Jharkhand: 'Killer Gas' From Underground Coal Mine Fires Spells Danger For Dhanbad Village

General News

People residing in the outskirts of Dhanbad in the vicinity of a coal mine are being exposed to dangerous gases and smoke from fires in the underground coal

Written By Gloria Methri | Mumbai | Updated On:
Jharkhand

People residing in the outskirts of Dhanbad in the vicinity of a coal mine are being exposed to dangerous gases and smoke from fires in the underground coal pits. The residents compared it to living in a gas chamber and complained of consistent coughs, headaches and serious health conditions such as tuberculosis, asthma and other respiratory diseases caused because of inhaling 'killer gas' from underground fires in the coal mines.

The residents claim that they are forced to live there and breathe toxic air as they do not have an option to move and are highly exposed to toxic gases like carbon monoxide (CO). Experts say that the situation is so worse that it can be declared as a health emergency. 

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"We face a lot of health issues but nobody listens to our grievances. Our health gets affected, we are unable to sleep properly at night due to the foul smell of the gas. The scenario turns worse during the summer season. A few residents here are suffering from TB and other diseases. We are living in a precarious condition," said Anant Kumar, a villager.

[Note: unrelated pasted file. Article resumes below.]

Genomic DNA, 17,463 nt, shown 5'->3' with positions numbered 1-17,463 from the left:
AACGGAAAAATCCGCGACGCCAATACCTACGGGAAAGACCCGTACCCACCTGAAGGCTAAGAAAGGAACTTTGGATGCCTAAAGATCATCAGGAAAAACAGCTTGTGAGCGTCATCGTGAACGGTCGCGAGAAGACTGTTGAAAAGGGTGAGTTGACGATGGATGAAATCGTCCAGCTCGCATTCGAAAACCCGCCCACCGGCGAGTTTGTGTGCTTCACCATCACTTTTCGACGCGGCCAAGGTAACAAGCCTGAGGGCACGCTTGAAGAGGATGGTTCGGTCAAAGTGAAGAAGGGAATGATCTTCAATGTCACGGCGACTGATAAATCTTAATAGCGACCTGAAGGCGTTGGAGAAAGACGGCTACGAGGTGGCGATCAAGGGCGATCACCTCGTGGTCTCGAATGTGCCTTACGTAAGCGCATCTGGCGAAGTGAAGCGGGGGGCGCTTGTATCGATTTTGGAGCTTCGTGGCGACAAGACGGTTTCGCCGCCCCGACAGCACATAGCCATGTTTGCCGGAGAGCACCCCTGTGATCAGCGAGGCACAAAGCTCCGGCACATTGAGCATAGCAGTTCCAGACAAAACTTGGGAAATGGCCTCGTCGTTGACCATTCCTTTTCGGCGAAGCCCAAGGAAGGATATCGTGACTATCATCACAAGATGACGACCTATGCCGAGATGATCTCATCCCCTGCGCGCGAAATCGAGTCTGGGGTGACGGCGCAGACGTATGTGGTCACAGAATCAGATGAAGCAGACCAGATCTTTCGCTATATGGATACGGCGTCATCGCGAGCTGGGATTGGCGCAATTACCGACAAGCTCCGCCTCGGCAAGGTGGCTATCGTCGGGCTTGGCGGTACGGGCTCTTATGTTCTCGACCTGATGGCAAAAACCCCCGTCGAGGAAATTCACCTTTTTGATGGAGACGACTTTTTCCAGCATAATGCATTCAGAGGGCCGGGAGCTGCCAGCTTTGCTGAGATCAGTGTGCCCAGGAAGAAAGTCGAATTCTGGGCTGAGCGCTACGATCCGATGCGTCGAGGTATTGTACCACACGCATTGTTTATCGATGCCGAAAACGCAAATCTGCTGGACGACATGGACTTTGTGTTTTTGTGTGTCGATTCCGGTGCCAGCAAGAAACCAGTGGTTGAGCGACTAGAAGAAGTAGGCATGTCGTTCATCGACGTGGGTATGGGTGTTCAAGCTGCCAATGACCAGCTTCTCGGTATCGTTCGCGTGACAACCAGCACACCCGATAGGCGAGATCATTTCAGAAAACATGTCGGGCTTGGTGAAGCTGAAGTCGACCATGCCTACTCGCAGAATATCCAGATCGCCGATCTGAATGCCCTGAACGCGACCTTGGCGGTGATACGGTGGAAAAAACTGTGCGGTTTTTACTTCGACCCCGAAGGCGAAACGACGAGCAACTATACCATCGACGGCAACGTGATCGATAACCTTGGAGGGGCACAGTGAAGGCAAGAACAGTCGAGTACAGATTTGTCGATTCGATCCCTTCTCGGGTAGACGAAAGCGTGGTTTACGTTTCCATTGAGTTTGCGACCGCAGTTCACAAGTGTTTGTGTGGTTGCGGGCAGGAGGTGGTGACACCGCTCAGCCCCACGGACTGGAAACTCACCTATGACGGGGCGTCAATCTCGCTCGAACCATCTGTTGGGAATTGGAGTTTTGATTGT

Scientists confirm the gases are fatal

As per the Central Institute of Mining and Fuel Research (CIMFR), the most harmful gas is CO, its byproducts, and carbon particles which cause harm to both the environment and human lives. 

"We do not have a house to live, if we get our own place to live we will leave this place today itself. We are facing problems due to the smoke but who should we complain? Nobody listens to the issues of poor people. My son is suffering from TB," said another villager. 

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Speaking to a news agency, Ram Kishan another local resident said that the poisonous gas was "killing everyone" and that around 10 to 15 people had been diagnosed with Tuberculosis in the area. "Even children here are suffering from recurring health issues," he said. 

"When we ask the authorities to provide us with a different place, they ask us to pay Rs 10,000 to Rs 15,000 for that," added Mahesh, another resident. 

Dr JK Pandey, Chief Scientist of CSIR-CIMFR, who heads mine ventilation department stated that CO is the most toxic gas produced in a coal mine fire and is so harmful that if a person inhales the gas even for a minute, it can be fatal. 

He explained that there are three causes of fire in the coal mine which are the presence of coal, oxygen, and the place to accumulate heat. Coal oxidation produces heat and when that heat does not get dissipated, it turns into fire.

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Other affected villages located near coal mines

The effects are evident in the Ghannudi village located near the Jharia coal mines, which has an alarming number of TB and asthma patients. Previously, asthma was very common in this village but now TB cases are also seen on the rise. Besides this, almost all the villagers suffer some sort of ailment due to heavily polluted air. They call these gases as 'Khooni Gas' (Killer Gas).

Other villages located close to Jharia coal mines have been equally affected. In 2004, a master plan was initiated constituting Jharia Rehabilitation and Development Authority, to rehabilitate these affected villages. However, the rehabilitation program is moving very gradually with over one lakh family still waiting to be rehabilitated.

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(With inputs from ANI)

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